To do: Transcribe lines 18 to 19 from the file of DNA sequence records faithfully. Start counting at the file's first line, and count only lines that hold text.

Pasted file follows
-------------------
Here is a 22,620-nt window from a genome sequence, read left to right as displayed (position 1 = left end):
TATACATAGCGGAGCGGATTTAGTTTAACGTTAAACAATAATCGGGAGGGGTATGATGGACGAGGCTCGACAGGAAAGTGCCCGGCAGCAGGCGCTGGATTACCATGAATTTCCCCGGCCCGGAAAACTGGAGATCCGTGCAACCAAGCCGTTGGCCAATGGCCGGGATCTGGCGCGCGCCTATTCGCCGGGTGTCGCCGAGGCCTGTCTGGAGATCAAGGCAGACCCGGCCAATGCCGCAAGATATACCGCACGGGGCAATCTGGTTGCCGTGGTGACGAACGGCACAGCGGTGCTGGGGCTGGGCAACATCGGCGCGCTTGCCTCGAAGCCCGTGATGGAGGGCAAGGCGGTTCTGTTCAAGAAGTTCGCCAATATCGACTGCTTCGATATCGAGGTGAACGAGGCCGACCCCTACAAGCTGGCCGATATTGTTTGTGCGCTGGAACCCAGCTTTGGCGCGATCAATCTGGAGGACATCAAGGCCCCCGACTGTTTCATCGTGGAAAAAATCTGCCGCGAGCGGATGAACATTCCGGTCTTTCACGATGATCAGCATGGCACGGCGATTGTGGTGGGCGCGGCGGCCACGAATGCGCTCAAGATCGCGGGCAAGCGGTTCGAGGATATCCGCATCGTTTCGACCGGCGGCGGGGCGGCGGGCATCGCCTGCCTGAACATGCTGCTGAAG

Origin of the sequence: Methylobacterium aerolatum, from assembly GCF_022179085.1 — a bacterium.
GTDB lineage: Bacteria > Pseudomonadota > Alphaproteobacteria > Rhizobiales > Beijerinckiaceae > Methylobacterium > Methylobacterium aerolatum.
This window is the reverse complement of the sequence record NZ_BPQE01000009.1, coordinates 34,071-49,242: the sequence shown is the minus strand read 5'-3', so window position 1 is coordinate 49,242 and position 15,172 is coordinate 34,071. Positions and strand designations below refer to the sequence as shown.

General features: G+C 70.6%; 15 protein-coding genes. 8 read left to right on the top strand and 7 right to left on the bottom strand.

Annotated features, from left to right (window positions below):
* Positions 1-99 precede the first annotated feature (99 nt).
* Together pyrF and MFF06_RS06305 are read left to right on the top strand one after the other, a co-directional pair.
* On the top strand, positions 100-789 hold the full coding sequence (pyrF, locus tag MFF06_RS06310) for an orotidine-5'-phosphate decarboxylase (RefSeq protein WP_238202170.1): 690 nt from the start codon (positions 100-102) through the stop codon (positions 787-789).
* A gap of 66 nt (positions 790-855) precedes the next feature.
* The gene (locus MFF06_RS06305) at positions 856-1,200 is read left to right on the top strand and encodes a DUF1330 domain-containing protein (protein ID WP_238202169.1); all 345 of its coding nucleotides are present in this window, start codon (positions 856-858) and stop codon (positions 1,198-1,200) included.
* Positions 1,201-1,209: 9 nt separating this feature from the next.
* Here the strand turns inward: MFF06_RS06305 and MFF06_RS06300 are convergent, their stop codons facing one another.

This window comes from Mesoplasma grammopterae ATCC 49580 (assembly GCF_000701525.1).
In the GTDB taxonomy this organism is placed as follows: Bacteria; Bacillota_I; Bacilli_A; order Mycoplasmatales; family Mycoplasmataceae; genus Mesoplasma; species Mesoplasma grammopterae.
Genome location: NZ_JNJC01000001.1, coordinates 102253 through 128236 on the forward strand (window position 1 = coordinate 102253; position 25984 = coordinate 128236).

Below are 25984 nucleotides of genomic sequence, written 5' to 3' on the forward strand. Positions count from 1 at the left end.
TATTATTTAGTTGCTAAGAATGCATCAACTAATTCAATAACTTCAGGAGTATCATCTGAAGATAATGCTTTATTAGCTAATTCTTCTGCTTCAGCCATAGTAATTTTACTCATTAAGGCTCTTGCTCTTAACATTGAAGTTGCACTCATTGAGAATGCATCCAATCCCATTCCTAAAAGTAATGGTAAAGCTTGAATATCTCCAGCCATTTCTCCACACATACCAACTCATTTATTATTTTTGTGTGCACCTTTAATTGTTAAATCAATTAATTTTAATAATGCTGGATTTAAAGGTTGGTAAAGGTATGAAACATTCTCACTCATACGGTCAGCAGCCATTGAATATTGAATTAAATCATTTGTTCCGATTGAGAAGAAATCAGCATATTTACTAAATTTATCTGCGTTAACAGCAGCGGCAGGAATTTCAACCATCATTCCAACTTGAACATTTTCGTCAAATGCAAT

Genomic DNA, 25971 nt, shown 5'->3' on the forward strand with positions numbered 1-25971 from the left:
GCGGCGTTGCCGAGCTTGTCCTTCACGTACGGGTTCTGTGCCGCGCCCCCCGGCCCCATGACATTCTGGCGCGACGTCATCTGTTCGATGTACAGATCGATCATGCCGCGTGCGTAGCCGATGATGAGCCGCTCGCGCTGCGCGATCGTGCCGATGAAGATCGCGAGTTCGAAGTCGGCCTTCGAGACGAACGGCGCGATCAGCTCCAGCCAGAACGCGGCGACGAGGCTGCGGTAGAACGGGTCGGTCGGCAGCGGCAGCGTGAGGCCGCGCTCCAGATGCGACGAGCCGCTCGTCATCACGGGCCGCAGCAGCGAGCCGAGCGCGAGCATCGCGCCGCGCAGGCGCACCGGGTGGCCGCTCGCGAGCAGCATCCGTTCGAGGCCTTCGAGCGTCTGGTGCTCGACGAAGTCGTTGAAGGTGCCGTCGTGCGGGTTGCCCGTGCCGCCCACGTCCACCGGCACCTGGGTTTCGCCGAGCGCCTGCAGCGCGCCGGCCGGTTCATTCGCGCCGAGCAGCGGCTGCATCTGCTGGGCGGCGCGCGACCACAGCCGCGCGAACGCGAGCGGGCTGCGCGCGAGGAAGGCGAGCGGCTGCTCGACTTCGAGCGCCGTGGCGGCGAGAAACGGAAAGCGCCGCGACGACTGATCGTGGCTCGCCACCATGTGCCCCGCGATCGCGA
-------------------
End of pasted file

Below are 25984 nucleotides of genomic sequence, written 5' to 3' on the forward strand. Positions count from 1 at the left end.
TATTATTTAGTTGCTAAGAATGCATCAACTAATTCAATAACTTCAGGAGTATCATCTGAAGATAATGCTTTATTAGCTAATTCTTCTGCTTCAGCCATAGTAATTTTACTCATTAAGGCTCTTGCTCTTAACATTGAAGTTGCACTCATTGAGAATGCATCCAATCCCATTCCTAAAAGTAATGGTAAAGCTTGAATATCTCCAGCCATTTCTCCACACATACCAACTCATTTATTATTTTTGTGTGCACCTTTAATTGTTAAATCAATTAATTTTAATAATGCTGGATTTAAAGGTTGGTAAAGGTATGAAACATTCTCACTCATACGGTCAGCAGCCATTGAATATTGAATTAAATCATTTGTTCCGATTGAGAAGAAATCAGCATATTTACTAAATTTATCTGCGTTAACAGCAGCGGCAGGAATTTCAACCATCATTCCAACTTGAACATTTTCGTCAAATGCAAT